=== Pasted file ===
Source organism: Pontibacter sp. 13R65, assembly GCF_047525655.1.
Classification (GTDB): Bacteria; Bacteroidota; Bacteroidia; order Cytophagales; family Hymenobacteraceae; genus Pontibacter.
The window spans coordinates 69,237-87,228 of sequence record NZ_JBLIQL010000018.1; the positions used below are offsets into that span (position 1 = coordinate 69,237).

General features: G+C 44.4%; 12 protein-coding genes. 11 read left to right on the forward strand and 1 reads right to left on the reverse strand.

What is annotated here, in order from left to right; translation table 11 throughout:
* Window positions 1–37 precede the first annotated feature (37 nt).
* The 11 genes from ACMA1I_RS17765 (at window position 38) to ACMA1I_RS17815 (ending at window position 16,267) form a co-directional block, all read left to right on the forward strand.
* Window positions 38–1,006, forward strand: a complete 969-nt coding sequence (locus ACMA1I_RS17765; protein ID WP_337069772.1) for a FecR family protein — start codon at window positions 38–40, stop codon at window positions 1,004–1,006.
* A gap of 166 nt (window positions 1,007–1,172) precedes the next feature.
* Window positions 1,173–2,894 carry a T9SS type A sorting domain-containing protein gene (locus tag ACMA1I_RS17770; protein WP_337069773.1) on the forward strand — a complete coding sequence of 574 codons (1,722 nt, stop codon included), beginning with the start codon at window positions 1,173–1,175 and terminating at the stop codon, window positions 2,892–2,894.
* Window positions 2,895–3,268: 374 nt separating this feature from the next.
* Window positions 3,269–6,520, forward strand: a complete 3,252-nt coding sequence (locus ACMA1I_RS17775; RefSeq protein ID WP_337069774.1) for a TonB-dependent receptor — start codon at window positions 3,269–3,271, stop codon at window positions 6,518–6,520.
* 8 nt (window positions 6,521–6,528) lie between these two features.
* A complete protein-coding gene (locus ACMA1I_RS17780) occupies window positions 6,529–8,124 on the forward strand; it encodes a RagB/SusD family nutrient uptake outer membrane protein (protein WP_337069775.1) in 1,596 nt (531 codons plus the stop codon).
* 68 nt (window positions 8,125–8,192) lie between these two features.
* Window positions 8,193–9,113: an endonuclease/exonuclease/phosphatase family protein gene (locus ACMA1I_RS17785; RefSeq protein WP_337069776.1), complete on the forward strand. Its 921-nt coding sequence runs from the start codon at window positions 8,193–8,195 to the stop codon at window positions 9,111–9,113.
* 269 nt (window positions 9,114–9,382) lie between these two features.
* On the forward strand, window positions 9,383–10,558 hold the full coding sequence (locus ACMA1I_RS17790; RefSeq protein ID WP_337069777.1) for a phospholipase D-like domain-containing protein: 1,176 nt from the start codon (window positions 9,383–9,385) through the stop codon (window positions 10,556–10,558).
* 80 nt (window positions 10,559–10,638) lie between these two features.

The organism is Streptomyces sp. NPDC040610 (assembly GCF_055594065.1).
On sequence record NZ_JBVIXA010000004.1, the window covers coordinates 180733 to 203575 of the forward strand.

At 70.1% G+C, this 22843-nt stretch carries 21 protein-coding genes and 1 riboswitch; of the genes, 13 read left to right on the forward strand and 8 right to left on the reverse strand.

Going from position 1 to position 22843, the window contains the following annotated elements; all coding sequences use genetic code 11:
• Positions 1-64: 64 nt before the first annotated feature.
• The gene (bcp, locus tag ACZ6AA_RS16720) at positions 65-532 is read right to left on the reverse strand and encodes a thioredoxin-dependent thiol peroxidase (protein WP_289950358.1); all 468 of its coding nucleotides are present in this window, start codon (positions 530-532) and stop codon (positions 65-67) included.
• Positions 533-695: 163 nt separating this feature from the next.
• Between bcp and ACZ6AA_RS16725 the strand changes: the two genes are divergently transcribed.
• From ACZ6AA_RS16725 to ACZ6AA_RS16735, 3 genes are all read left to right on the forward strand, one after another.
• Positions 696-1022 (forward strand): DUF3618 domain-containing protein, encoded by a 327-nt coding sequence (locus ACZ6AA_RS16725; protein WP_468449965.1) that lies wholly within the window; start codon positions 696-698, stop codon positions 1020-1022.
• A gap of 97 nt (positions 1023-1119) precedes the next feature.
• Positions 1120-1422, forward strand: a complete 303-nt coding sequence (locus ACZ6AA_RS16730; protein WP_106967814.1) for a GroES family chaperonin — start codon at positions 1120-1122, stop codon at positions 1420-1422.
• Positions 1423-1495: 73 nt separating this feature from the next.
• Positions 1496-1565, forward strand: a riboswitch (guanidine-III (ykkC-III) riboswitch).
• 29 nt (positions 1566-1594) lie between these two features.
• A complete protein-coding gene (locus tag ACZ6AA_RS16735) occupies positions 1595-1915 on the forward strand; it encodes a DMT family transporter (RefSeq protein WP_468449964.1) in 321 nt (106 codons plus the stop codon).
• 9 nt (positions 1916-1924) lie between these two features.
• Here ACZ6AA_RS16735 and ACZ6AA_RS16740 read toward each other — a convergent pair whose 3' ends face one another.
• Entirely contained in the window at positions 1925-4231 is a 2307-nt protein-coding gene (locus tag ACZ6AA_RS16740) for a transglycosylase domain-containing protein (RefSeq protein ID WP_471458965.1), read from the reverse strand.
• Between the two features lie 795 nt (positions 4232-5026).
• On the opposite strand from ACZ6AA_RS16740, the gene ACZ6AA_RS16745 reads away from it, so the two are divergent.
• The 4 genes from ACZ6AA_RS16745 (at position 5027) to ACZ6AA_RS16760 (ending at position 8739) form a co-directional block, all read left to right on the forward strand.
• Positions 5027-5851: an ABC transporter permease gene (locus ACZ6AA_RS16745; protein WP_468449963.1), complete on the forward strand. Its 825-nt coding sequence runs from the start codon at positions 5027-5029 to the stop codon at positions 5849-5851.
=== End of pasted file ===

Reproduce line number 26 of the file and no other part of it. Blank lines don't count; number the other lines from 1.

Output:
• Positions 533-695: 163 nt separating this feature from the next.